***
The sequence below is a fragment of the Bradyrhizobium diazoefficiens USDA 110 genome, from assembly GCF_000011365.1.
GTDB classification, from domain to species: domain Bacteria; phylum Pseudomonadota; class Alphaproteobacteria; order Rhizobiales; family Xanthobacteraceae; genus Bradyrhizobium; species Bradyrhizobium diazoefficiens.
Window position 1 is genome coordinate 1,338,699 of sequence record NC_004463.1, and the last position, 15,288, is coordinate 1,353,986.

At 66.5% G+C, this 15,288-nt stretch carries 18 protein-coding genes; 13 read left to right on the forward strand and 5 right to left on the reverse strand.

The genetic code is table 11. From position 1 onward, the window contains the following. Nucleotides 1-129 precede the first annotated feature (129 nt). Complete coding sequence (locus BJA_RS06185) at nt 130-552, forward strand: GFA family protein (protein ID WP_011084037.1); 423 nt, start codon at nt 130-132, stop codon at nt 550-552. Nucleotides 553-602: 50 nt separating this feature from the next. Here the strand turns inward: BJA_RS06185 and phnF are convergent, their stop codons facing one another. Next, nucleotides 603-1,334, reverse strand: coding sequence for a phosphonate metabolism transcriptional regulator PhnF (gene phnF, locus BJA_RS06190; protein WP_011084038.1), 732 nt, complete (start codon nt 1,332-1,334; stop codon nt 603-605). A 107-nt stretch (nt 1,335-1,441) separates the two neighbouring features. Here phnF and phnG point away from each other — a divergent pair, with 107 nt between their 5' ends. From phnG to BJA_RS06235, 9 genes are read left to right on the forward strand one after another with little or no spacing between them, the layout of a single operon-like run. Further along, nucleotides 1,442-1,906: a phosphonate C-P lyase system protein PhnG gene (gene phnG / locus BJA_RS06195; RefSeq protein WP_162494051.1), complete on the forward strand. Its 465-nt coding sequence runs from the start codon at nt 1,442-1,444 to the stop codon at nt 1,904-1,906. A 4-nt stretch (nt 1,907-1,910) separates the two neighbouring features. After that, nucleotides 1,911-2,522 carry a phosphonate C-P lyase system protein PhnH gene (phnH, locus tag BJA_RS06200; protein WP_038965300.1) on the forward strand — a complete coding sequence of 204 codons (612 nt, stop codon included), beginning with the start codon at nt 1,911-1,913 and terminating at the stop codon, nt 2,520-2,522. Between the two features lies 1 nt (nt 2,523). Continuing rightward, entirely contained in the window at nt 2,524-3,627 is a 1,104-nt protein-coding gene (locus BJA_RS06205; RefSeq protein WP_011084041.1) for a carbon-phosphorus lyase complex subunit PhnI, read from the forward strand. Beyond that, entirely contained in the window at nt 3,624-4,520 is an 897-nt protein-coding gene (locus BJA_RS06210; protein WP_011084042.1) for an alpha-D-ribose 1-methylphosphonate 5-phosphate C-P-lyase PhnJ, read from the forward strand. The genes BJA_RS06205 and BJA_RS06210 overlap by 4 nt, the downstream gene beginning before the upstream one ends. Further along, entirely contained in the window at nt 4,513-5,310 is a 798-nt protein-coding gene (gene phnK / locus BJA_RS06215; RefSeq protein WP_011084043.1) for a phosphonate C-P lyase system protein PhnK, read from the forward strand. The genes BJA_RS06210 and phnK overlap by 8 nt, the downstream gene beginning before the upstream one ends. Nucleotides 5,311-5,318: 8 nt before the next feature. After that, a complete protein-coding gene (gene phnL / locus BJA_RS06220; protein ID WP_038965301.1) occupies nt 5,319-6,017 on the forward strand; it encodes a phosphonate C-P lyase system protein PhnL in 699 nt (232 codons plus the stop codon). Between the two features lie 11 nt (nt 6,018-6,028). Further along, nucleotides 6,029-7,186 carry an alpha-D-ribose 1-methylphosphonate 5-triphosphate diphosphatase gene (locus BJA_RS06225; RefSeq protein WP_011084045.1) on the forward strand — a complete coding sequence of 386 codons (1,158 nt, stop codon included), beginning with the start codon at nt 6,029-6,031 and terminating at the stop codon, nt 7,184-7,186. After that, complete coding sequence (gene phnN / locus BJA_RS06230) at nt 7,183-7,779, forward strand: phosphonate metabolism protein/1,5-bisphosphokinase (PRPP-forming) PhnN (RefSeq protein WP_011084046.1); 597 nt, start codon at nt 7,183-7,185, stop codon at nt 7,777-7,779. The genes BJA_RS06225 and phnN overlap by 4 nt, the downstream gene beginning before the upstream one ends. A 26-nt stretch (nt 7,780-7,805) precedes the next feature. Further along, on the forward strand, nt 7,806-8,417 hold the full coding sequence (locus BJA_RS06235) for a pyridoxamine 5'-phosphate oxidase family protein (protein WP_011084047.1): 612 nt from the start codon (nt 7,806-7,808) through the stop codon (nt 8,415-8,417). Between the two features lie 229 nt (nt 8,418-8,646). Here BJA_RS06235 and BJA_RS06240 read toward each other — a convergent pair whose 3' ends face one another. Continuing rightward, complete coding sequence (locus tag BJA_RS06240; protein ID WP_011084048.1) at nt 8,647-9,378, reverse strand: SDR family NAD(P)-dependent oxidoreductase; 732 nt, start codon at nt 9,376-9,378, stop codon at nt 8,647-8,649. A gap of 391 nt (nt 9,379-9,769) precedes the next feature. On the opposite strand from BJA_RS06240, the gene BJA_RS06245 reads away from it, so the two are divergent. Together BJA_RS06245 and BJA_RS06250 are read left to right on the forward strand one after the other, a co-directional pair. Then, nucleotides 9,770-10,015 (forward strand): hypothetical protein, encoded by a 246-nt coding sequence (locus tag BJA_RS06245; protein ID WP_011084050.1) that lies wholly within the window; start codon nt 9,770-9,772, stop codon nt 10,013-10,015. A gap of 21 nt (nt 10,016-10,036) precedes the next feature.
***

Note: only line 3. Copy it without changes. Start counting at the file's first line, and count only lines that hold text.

Window position 1 is genome coordinate 1,338,699 of sequence record NC_004463.1, and the last position, 15,288, is coordinate 1,353,986.